We were all very excited when Graphic Design student Bhushan Raj was contacted recently by Warner Bros, one of the world’s biggest entertainment companies, about the possibility of promoting their new film “Journey 2: The Mysterious Island” using 3D anamorphic street art.
Anamorphic art, which appears to be 3D when viewed from a specific vantage point, is becoming increasingly popular world-wide, with street artists like Edgar Müller and Julian Beaver gaining particular attention for the incredible illusions and effects they create.
Since Bhushan is a member of Studio Quad — a multidisciplinary design studio set up by students currently studying on our Fashion, Graphics, Interiors and Multimedia Design programmes — he brought the project “in house” to enlist the help of his colleagues Aaron, Bhanu, Madhumita, Fanechka, Sushmita and Shamees.
Along with fellow students Ujala and Nithin, the Studio Quad team worked under Bhushan’s direction for over 12 hours on 28th January. The final result was a specially created anamorphic piece outside the prestigious Forum Mall, which is a 5 minute walk from our campus and home to a large PVR multiplex cinema showing all the latest releases.
They also made a movie to document the process.
We asked Bhushan to tell us more about the project.
Bhushan Raj: Warner Bros had tweeted that they were looking for some street artists around the month of October, when they had just entered into the Indian market. Taking this as a great opportunity, I sent them my portfolio and all the artwork on anamorphic art that I had done in the previous years.
They took interest in my work and contacted me for making an anamorphic piece of art for the first Warner Bros film of the year, Journey 2: The Mysterious Island. Since the movie was showcased in 3D, making an anamorphic piece for the promotion of the movie was very interesting.
RMI: Have you done any projects like this before?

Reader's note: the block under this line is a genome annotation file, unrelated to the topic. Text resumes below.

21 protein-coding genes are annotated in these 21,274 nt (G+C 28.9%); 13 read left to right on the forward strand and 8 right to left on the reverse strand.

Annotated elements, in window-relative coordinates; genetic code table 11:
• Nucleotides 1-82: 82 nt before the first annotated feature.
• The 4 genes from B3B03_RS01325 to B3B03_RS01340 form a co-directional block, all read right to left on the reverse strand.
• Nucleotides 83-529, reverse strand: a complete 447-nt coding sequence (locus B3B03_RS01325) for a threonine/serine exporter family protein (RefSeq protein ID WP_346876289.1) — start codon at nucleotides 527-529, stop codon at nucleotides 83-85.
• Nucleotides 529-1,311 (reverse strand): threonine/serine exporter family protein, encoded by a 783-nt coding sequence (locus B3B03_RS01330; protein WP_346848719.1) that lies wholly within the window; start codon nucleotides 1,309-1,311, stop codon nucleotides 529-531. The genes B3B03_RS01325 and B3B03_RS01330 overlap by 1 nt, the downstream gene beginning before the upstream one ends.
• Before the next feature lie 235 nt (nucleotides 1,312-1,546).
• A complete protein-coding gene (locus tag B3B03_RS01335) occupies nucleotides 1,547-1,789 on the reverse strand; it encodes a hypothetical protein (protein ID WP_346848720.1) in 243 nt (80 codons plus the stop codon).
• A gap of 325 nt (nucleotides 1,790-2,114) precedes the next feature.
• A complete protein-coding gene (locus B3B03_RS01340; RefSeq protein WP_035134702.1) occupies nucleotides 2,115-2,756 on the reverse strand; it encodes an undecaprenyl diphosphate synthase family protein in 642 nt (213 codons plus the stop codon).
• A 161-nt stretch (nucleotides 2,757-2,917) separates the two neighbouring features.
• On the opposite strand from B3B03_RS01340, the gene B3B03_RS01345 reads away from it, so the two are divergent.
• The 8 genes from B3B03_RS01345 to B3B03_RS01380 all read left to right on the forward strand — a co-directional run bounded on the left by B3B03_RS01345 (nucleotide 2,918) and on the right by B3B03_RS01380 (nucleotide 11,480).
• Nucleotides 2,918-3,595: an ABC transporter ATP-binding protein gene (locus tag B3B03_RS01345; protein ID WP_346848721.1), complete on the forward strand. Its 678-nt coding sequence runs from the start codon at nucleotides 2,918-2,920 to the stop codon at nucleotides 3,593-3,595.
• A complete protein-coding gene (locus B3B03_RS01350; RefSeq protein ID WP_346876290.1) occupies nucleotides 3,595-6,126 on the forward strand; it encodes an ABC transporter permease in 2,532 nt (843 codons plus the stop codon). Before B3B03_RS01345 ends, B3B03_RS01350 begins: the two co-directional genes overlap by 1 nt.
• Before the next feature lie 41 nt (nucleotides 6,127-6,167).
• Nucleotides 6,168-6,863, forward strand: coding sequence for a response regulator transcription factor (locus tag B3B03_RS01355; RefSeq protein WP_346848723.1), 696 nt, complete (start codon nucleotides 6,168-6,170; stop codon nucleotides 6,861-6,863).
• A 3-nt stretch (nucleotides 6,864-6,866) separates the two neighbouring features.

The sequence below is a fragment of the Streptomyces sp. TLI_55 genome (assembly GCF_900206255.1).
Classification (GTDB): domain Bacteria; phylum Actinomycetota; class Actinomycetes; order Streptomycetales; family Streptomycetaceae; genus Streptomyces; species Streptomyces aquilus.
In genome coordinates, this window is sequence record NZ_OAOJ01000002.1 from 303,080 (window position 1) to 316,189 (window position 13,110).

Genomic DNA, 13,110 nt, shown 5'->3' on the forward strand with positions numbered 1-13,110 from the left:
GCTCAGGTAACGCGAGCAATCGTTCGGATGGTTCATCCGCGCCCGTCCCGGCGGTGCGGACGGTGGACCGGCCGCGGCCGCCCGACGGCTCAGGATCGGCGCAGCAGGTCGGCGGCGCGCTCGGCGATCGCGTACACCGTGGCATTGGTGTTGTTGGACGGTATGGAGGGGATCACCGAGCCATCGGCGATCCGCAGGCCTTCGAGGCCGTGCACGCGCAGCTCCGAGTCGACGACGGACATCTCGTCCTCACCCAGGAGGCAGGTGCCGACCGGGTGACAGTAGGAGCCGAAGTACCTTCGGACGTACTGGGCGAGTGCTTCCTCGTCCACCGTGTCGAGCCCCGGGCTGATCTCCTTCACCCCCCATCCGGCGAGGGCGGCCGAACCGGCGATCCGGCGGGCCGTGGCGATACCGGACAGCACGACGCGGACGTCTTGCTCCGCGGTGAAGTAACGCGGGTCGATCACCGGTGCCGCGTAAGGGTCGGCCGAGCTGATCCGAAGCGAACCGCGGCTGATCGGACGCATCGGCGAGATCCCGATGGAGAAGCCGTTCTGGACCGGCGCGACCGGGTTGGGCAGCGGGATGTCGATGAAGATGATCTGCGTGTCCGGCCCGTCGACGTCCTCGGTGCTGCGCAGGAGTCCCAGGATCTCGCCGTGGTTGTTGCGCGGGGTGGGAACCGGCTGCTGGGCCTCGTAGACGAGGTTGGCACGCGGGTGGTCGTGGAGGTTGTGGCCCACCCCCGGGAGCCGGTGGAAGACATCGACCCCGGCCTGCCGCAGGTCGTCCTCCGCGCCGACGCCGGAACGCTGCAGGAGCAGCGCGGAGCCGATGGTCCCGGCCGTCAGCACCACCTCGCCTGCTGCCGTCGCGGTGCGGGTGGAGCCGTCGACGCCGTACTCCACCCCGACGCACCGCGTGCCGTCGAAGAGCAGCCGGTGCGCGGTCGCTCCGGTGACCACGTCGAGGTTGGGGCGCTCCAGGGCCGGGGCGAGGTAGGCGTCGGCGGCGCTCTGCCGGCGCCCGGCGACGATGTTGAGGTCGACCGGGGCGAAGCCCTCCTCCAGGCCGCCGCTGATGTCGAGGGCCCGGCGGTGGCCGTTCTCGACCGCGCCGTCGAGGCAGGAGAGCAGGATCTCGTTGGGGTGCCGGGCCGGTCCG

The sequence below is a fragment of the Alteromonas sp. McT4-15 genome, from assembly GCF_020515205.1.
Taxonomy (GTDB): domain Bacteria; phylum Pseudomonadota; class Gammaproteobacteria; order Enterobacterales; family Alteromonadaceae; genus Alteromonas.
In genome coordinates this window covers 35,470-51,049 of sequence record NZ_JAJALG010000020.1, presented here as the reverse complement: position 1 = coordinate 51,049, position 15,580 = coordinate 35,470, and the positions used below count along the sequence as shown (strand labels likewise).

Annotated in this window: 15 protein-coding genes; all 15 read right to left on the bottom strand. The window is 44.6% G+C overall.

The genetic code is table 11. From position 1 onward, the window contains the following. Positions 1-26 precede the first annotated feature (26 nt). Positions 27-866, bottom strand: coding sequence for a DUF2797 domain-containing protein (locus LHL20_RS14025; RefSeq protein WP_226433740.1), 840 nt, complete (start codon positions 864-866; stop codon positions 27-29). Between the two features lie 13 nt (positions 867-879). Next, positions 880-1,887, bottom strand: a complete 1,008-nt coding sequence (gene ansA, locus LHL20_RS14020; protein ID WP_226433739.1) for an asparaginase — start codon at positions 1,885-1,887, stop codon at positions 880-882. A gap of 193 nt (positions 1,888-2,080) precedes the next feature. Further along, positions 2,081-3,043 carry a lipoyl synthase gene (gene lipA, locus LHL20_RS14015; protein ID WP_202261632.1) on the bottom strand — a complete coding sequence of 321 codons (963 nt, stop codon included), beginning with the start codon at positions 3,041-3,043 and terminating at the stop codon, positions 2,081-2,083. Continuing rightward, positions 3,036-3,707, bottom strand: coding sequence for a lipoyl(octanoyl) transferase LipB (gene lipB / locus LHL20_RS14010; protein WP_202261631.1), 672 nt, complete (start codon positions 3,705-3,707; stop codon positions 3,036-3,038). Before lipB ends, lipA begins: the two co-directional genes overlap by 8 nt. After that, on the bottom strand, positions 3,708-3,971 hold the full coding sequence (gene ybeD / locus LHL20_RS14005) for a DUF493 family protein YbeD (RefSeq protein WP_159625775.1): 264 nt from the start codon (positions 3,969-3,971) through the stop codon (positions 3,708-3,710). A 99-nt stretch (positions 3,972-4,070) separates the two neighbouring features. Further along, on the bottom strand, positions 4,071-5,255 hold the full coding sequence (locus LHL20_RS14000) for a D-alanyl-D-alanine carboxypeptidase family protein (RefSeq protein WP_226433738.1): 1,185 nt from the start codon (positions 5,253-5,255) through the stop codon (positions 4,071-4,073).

BR: I have done a couple of anamorphic pieces of art before, but all of them as personal projects.
RMI: Are there any particular challenges with making these anamorphic images?
BR: The biggest challenge we faced during this project was the time factor. We had to finish the whole art work in the most minimal amount of time, as this was the client’s requirement. The time had to be reduced as Warner Bros wanted people to experience the whole artwork in progress, from beginning to completion, but at the same time keeping the essence of the art work in place.
Apart from that, the general challenges faced would be of weather and dealing with the technicality of placing the camera at the right position.
RMI: What was the reaction from the public?
BR: Since this was the very first anamorphic art done in India, in public, people were very intrigued as to what we were trying to do. They did have a rough idea that we were making some art, but weren’t completely sure. But as time progressed people started to figure it out with the help of instructions. Some people stayed for the whole process as they hadn’t seen anything like this before and appreciated it a lot.
RMI: Did you get any feedback from Warner Bros themselves?
BR: Warner Bros really loved the work that we did and were impressed with the quality of work that had been executed, especially within the short time frame. They have now hooked up with me and Studio Quad to make many more of these art pieces around India, for their other movies coming out in the near future. With this there are plans to make anamorphic art for a few of the most awaited movies from Warner Bros like “The Dark Knight Rises” and “The Hobbit”.
RMI: It was a fairly unusual project–can you see yourself doing anything similar in the future?
BR: We will be doing more of such projects in the future, and we have already got orders from some big clients in the market. We were looking for a good platform to showcase such work to the public, and the project with Warner Bros was one of the best ways to start such a venture.
Founded by students in 2011, Studio Quad have already completed a number of commercial projects ranging across graphic, digital, interior and interactive design. At Raffles Millennium International our motto is “Entrepreneurship, Innovation & Empowerment”, and we’re delighted to support students setting up in practice in this way, even before they’ve graduated.